“Critics say their gender identity amounts to an unfair advantage”
There is a debate raging in the sports world about the role of transgender women athletes, with sports superstars like Martina Navratilova vocally opposing the trend (and getting ousted from an LBGT group for dropping a truth bomb).
Meanwhile, in Connecticut, two transgenders won first and second place in the Girls Indoor Track Championship.
Andraya Yearwood hears the comments, usually from adults and usually not to her face.
She shouldn’t be running, they say, not against girls.
Yearwood, a 17-year-old junior at Cromwell High School, is one of two transgender high school sprinters in Connecticut, transitioning to female.
She recently finished second in the 55-meter dash at the state open indoor track championships. The winner, Terry Miller of Bloomfield High, is also transgender and set a girls state indoor record of 6.95 seconds. Yearwood finished in 7.01 seconds and the third-place competitor, who is not transgender, finished in 7.23 seconds.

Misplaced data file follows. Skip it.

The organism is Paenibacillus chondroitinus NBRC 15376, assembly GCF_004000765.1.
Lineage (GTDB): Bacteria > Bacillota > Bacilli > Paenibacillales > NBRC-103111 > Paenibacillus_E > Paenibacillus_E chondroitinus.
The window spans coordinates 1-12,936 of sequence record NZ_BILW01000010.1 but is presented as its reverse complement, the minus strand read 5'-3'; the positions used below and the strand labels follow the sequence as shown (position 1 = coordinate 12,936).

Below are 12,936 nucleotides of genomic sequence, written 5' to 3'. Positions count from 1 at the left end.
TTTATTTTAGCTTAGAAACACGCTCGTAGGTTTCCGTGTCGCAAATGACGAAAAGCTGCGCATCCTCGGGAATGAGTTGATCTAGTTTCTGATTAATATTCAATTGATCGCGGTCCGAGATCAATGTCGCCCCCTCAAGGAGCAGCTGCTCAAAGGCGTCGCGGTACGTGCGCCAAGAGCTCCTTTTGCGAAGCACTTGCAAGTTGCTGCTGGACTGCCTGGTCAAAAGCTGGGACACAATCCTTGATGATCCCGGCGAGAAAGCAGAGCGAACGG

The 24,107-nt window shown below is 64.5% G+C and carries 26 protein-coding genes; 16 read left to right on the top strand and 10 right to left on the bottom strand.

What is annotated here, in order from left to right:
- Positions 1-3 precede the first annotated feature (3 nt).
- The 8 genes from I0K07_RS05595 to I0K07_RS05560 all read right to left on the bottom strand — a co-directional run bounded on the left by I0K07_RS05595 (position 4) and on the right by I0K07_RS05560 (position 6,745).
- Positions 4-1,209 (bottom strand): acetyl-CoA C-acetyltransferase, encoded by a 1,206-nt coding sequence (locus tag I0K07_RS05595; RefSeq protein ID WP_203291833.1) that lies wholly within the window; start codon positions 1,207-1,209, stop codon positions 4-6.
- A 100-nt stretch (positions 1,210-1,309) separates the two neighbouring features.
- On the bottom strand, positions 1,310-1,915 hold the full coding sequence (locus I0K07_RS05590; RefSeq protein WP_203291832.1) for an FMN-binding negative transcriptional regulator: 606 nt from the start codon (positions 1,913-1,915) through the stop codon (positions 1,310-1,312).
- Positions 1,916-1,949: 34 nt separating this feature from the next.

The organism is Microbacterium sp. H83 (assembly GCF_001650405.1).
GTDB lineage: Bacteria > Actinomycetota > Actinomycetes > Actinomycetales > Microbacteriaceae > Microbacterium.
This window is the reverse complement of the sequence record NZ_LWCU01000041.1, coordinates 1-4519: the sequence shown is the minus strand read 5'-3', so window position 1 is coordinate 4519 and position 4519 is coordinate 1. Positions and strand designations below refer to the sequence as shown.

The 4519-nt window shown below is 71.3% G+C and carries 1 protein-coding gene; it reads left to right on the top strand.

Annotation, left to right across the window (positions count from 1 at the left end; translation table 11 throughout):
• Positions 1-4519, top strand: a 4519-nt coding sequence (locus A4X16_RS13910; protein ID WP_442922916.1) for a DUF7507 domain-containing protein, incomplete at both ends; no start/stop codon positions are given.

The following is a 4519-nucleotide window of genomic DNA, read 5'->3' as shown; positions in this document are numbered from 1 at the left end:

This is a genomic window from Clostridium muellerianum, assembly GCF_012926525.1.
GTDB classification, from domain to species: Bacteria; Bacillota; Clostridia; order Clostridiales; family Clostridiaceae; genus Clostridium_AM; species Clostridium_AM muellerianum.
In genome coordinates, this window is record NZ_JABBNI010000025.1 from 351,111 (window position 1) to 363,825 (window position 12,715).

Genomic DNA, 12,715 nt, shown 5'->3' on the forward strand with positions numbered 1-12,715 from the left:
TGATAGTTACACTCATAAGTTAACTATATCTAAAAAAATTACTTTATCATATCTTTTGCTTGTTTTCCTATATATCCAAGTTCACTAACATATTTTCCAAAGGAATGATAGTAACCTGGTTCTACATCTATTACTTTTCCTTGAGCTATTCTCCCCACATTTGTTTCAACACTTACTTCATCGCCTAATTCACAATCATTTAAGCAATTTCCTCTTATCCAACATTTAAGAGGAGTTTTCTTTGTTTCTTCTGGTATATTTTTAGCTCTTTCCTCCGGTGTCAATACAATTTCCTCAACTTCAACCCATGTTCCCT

Miller and Yearwood also topped the 100-meter state championships last year, and Miller won the 300 this season.
Critics say their gender identity amounts to an unfair advantage, expressing a familiar argument in a complex debate for transgender athletes as they break barriers across sports around the world from high school to the pros.
These two sprinters also took the top spots last year, and appeared on Good Morning America to discuss the controversy surrounding their competing against biological females.DONATE
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